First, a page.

The special enrollment period opens on April 1 and closes after 60 days when notice of the special enrollment period is delivered to the impacted individuals.

What is the COBRA premium subsidy period?

COBRA Premium subsidy coverage period begins April 1, 2021 and lasts until:

  • the first month the individual is eligible for Medicare or coverage by another group health plan;
  • the end of the maximum COBRA coverage period (usually 18 months); or
  • September 30, 2021.

While eligibility is based on a reduction in hours or an involuntary termination, ARPA does not define this term. However, when the COBRA premium subsidy was in play under ARRA, the IRS issued guidance on what constitutes an involuntary termination. We may be seeing similar guidance soon.

What are the new notice requirements for the subsidy?

The ARPA COBRA premium subsidy provisions feature three new notice requirements.

The first notice is required to inform Assistance Eligible Individuals (AEIs) of the availability of the subsidy and of the option to enroll including the option to enroll in different coverage (if permitted by the plan). It must be provided to individuals who become eligible to elect COBRA during the period beginning on April 1, 2021 and ending on September 30, 2021. The notice requirement may be satisfied by amending existing notices or including a separate document along with them.

The second new notice must be sent to individuals and their qualified beneficiaries who elected but discontinued COBRA coverage before April 1, or did not elect COBRA, but whose coverage period has not ended. They must receive notice of the extended election period by May 30, 2021.  Generally, if an individual’s qualifying event occurred before October 1, 2019, the individual would not qualify for the subsidy.

The third notice must be provided to AEIs between 45 and 15 days before the date on which an individual’s subsidy will expire, unless the subsidy is expiring because the individual has gained eligibility for coverage under another group health plan or Medicare.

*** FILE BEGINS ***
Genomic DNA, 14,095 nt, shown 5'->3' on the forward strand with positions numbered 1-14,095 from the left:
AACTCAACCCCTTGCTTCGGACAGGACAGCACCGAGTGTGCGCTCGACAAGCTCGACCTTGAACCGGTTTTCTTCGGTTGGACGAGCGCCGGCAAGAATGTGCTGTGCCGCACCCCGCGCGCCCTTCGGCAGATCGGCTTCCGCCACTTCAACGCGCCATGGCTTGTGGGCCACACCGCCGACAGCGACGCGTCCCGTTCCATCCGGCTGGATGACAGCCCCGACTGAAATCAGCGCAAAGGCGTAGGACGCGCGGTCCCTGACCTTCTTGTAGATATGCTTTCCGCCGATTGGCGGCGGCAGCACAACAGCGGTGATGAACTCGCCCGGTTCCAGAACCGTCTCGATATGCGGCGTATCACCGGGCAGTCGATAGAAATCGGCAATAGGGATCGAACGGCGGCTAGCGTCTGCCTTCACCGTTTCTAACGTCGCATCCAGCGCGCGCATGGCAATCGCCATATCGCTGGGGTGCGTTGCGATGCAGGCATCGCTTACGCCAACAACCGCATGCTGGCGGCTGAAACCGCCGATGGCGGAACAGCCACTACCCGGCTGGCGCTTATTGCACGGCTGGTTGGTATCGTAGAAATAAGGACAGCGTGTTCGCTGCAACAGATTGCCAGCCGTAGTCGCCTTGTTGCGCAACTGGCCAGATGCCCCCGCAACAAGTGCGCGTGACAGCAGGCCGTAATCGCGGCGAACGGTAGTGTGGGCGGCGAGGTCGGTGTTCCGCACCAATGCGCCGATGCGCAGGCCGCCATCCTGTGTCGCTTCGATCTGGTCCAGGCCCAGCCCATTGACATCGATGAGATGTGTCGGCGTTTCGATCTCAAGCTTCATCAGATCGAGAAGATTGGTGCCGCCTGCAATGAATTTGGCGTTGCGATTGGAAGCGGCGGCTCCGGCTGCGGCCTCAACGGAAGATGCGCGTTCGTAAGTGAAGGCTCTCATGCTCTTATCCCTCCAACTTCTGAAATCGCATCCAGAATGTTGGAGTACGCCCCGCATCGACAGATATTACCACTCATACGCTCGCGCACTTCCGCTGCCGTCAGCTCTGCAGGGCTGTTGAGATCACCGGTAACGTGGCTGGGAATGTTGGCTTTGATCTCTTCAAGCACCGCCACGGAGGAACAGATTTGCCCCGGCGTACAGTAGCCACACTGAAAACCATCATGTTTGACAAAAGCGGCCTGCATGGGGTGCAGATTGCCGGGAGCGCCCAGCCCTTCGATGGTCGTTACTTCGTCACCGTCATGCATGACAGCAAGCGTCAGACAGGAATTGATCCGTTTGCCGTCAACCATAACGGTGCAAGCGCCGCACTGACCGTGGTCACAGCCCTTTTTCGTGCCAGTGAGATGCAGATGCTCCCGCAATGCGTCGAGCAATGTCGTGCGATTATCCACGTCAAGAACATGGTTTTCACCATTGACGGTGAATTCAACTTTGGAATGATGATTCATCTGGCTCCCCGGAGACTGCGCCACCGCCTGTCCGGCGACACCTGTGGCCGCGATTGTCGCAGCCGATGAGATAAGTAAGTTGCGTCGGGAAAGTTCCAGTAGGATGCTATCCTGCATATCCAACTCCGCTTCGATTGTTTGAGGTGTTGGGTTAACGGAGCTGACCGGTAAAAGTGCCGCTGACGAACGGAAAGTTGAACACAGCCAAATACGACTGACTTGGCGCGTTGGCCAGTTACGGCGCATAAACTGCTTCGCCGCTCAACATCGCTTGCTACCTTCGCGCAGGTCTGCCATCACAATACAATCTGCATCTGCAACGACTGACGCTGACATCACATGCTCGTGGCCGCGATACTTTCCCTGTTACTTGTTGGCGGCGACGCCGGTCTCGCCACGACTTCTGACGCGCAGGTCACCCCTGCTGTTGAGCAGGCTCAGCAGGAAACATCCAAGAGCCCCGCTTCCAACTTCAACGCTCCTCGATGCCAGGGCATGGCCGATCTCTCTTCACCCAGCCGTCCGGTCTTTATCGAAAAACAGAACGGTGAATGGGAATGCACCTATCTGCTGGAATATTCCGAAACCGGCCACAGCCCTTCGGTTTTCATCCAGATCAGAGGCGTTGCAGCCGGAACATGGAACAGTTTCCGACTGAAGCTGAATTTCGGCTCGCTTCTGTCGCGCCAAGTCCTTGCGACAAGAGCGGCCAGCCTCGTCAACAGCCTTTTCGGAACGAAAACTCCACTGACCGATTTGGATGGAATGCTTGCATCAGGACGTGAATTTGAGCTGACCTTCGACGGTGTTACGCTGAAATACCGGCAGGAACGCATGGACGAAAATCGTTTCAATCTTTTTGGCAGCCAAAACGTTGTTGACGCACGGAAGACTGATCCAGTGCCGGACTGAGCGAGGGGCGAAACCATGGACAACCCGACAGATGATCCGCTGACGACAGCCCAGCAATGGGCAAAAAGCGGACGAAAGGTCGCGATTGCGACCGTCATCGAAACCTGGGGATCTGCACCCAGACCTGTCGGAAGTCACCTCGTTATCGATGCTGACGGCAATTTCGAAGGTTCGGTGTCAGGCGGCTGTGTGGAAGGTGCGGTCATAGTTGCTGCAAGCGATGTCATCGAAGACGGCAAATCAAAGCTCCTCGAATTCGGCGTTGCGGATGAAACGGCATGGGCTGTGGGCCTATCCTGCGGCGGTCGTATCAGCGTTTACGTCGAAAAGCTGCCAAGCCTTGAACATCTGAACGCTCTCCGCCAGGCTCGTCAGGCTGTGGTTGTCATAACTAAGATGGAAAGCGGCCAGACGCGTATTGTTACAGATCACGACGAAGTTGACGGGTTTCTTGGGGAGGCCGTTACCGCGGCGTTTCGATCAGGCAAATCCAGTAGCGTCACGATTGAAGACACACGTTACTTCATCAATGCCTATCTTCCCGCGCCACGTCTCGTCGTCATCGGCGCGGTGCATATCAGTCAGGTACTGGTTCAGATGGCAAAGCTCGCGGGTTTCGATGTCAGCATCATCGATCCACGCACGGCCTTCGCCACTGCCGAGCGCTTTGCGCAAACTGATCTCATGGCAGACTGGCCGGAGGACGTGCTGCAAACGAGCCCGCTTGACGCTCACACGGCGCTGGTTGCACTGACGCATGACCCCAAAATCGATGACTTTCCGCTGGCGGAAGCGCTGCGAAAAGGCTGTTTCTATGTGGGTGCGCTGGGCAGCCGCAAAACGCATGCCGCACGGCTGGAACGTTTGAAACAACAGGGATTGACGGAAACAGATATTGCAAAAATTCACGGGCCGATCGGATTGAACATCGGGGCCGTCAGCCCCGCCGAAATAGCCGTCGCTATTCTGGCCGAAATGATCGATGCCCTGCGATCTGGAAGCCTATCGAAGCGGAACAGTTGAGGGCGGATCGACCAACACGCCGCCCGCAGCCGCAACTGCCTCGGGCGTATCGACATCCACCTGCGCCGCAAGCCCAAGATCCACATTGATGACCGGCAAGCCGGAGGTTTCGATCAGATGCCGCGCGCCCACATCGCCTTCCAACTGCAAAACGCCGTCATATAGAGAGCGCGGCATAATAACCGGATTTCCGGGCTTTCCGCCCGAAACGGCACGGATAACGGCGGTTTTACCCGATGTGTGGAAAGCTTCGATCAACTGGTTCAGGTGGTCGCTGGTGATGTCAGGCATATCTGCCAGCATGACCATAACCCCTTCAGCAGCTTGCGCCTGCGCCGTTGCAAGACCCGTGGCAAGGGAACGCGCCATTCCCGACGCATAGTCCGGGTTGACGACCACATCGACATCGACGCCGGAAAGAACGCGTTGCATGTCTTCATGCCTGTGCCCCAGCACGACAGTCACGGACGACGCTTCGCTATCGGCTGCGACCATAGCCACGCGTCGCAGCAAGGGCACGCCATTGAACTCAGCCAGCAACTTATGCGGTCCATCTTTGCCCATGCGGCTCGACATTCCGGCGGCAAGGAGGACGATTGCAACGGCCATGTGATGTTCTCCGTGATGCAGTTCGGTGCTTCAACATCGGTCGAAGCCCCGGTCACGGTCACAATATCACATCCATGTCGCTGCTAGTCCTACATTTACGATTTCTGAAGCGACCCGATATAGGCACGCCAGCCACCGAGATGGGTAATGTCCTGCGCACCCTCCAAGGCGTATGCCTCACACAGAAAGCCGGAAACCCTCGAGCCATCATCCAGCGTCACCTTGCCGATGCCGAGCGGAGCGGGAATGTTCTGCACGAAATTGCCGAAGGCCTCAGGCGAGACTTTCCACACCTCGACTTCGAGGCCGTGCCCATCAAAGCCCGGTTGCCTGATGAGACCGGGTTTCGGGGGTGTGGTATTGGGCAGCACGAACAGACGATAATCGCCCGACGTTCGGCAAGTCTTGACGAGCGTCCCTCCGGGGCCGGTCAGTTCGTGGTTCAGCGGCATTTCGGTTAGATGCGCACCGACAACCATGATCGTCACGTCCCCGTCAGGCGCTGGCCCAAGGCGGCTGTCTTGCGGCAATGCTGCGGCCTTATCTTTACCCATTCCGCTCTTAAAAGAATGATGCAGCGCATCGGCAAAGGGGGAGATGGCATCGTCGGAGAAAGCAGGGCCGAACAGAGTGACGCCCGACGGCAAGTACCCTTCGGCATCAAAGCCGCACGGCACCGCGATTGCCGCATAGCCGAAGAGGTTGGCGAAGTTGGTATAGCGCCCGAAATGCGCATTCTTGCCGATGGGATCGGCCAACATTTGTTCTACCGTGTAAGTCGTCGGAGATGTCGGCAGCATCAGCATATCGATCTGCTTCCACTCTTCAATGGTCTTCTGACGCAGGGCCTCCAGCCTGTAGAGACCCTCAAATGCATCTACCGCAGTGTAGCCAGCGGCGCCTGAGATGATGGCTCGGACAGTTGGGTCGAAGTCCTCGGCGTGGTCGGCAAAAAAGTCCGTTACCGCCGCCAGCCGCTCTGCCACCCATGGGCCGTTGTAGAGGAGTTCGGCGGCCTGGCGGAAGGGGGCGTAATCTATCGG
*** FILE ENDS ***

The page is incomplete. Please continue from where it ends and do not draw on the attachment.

Previously announced COBRA deadline relief does not apply to the notices or the election periods related to COBRA premium assistance available under ARPA.

The DOL has released model notices.

What about state mini-COBRA laws?

The ARPA COBRA premium subsidy provision also applies to state mini-COBRA laws that require continuing coverage under certain qualifying events. Generally, these state COBRA laws apply to smaller employers – those with fewer than 20 employees. State mini-COBRA laws differ from the federal COBRA law. Corporations operating in multiple states must be aware that state mini-COBRA requirements will vary. Also, we may see states respond with legislation to provide greater access to premium assistance.

The length of state mini-COBRA eligibility varies from as little as 63 days in Oklahoma or up to 36 months in New York. The length may also have exceptions that may provide extensions in certain circumstances.

The following states do not have laws regarding continuing coverage of any kind: Alaska, Idaho, Indiana, Michigan, Montana, and Nevada (repealed). Alabama and Hawaii do not have a mini-COBRA law, but do require continuing coverage based on very specific circumstances.

What’s on the horizon?

Thomson Reuters expects:

  • IRS guidance, similar to what was offered for the COBRA premium subsidy under ARRA.
  • The IRS to revise Form 941 once again to accommodate claiming the COBRA premium subsidy credit for the new subsidy period. The IRS recently confirmed that a revision to Form 7200 is in the works to allow employers to claim an advance on the subsidy when the cost of premiums exceed payroll tax liability.
  • Possible state amendments to existing mini-COBRA laws.